Radical thinktank report calls for institution of 'guardians' for future generations
In a new report to be launched at the House of Commons on 10th January 2012, Green House think tank Chair Dr. Rupert Read (that's me! ;-) will propose radical constitutional reform to Parliament in order to create strong 'guardians' to protect future generations' basic needs. In order to actualise this, the 'Guardians for future generations' report suggests creating a 'super-jury', picked by chance (as juries are) from the population at large, charged with preserving the basic needs of future generations, to be placed above the upper house.
The Guardians' central powers would be a veto over new legislation that would damage / compromise the basic needs of future people, and a right to force a review of existing legislation that is already damaging their basic needs.
· The 'Guardians for future generations' report will be launched at 5pm [for 5.30]on January 10th 2012, in Committee Room 5, House of Commons. The meeting will be hosted by Dr. Caroline Lucas MP, Leader of the Green Party, and will also be addressed by Jon Cruddas MP of Labour and by Government Minister Norman Baker MP. Representatives of the '
· The guardians report can be purchased here: http://www.lulu.com/product/paperback/guardians-of-the-future/18743272 . By Jan. 10, it will be available for free download online at the Green House website.
· Further information about Green House think tank can be found at http://www.greenhousethinktank.org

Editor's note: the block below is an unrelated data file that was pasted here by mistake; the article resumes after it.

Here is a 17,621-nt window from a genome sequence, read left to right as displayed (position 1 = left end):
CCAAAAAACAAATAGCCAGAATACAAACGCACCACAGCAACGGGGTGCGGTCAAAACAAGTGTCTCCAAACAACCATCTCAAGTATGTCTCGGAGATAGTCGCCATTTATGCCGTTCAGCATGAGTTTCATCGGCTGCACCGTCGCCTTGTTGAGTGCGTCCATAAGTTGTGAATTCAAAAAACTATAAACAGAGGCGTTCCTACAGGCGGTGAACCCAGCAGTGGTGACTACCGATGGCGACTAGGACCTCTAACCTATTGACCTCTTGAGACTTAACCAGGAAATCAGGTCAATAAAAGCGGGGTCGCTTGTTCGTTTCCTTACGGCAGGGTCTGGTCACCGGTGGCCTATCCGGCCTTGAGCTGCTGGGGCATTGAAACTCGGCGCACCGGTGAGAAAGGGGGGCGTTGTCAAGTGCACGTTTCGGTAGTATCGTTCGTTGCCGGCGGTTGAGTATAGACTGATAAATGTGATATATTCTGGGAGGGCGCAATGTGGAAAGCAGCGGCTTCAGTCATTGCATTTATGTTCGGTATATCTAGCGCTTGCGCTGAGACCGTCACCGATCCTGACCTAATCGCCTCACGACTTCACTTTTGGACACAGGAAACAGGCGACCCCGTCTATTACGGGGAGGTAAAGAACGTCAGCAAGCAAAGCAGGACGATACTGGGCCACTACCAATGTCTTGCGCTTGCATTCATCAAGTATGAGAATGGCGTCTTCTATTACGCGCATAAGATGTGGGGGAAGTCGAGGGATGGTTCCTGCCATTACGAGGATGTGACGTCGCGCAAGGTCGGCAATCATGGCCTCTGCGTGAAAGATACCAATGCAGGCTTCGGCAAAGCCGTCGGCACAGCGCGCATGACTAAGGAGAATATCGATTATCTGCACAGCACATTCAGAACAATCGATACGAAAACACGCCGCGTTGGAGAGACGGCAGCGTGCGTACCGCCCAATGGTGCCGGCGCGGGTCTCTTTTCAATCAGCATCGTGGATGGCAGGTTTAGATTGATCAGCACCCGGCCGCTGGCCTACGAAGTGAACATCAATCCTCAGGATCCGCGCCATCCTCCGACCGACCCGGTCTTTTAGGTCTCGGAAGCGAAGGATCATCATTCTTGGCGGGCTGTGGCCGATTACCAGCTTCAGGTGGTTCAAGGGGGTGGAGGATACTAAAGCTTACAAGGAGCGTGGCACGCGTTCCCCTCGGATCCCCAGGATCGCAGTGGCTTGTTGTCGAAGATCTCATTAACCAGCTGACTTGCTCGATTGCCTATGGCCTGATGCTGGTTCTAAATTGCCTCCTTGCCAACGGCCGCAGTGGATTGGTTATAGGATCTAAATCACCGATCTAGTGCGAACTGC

Summary of report findings:
'Democracy' means 'government by the people'; but who are 'the people'?
Society exists over time and decisions taken today can have significant consequences for people yet to be born. This report argues that the interests of future generations should be formally represented within our existing parliamentary democracy. In other words: Future people should be included among 'the people'.
Building on the precedent of
The Guardians would have a power of veto over legislation that was likely to have substantial negative effects for society in the future, and perhaps also the right to review major administrative decisions which substantially affected future people and the power to initiate legislation to preserve the basic needs and interests of future people.
[The report argues that two facts make the proposal especially timely; first, the government's intention to become 'the greenest government ever', contrasted with its closure of institutions designed to maintain our ecosystems for the future; second, the current process of radical constitutional reform (most notably, potential democratisation of the House of Lords).]